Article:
SMH story link December 26 2012

Hidden depths of a water obsession

This Wermugga corroboree was photographed in 1892 at what appears to be the south end of Bondi Beach. Photo: Charles Kerry

The beach has long been Sydney's playground, but surf chronicler John Ogden has gone back even further, writes Rick Feneley.

THE photograph tells us so much and yet, gnawingly, so little. It is thought to be a Sydney beach, quite probably Bondi, but we're not sure. It is about 1892, just 120 years ago. It is a corroboree, but they are not local Aborigines. The painted "Wermugga" dancers are Queenslanders, probably brought to perform shows in Sydney where, tragically, such vivid displays of tradition had been obliterated a century earlier.

The Sydney firm Charles Kerry & Co produced the picture below as a postcard. Today it demands a deeper viewing. It says as much about the history we have lost as the snippets we have kept for posterity.

It is the kind of image that speaks volumes to John Ogden, a 60-year-old surfer, photographer and author who has devoted the past four years of his life to Sydney's beaches and their history.


Ogden was an eight-year-old South Australian when he got his first surfboard. His father crafted it from hollowed plywood. "It was about 18 feet long," he says. "They called them toothpicks. I think my dad regretted giving it to me because I never stopped surfing."

Not even when the sport cost him his right eye. "That was over 12 years ago; a late drop in a big swell at Whale Beach. I was dumped and the fin chopped my eye out."

Ogden had been drawn to live at Whale Beach after surfing there in the 1970s. It happened to be the location for the headquarters of Tracks, for which he was briefly a photojournalist. Ogden would move on to surf cinematography before becoming a director of photography. But some in that trade were disconcerted by the idea of a one-eyed cameraman. Ogden moved on to books.

Last month he and Cyclops Press published Saltwater People of the Fatal Shore – Sydney's Southern Beaches. It is a sequel to last year's Saltwater People of the Broken Bays – Sydney's Northern Beaches. Ogden often worked 16-hour days to research and write and to shoot, collate and select and arrange the hundreds of photographs that put historical grit into the playgrounds at the eastern fringe of the metropolis. There is the production still from Forty Thousand Horseman, the 1940 Australian film which recreated the Battle of Beersheba on the Kurnell dunes. And there are the Kuranulla Wahines – like so many Gidgets with their longboards – at Cronulla in 1960. There's Hal and Betty Baily, who baulked at paying a £65 for a block at Whale Beach during World War II. Hal became a legendary lifesaver while Betty had roles in They're a Weird Mob and Babe. Ogden still sees Betty, now 92, at the shops. "Occasionally she'll sing a ditty from her showgirl days." Then there are the adventures in swimwear: from head-to-toe to neck-to-knee to itsy-teeny. And in surfboards: the 100-pound eight-footer, cut from local sugar pine, that the Hawaiian visitor Duke Paoa Kahanamoku rode at Freshwater in 1914.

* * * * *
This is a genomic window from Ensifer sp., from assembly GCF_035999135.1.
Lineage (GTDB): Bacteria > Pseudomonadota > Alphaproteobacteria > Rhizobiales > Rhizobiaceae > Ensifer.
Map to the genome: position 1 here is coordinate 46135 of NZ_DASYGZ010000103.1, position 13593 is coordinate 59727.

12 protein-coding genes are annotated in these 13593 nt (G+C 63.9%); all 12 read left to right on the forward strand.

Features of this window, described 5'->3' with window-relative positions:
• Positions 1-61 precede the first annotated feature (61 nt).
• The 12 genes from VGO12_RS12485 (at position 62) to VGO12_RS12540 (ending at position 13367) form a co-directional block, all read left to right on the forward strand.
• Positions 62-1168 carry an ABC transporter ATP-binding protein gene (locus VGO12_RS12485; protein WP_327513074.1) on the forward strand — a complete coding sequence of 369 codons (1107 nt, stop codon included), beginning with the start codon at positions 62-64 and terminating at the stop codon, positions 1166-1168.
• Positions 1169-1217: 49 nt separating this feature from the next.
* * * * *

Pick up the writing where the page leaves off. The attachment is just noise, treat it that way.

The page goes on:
Ogden misses none of the post-colonial transformation of beach culture. But his greater preoccupation, in both his glossy picture books, is the first saltwater people – the clans that populated Sydney's coast before settlement and after. "So-called coffee-table books get a bad rap as the bimbos of the publishing world," Ogden says, "but the Saltwater People books are quite subversive. What on the surface appears to be another book on beach culture hides a powerful message about recognition of the first people, and how we can create a sustainable future."

Along Sydney's coastline are hundreds of petroglyphs. Many of these rock engravings feature whales. Ogden worries what will become of one magnificent specimen, about 10 metres long, with the planned widening of Mona Vale Road. At Ogden's latest book launch, actor Jack Thompson lamented the wanton neglect and destruction of engravings that would be fiercely protected if in Europe.

Between 2005 and 2009, Ogden says, the NSW government approved 541 permits to destroy or disturb Aboriginal heritage sites. No application were rejected in the first 10 months of 2008, he says. But the engravings are vanishing. Examples that explorers measured at 25 millimetres deep in the 1880s have eroded to five millimetres. Dean Kelly, an Aboriginal liaison officer has been working with local youth to preserve a significant site at Jibbon Point at Bundeena. "It teaches our youth the significance of these things," Kelly says.

He takes heart at a contemporary take on the artform. At Clovelly beach, the path is decorated with images of a blue groper in memory of Bluey, a fish adored by snorkellers but killed by an illegal spear fisherman. Bluey's legend lives on, etched into the contemporary history of Sydney's beaches.

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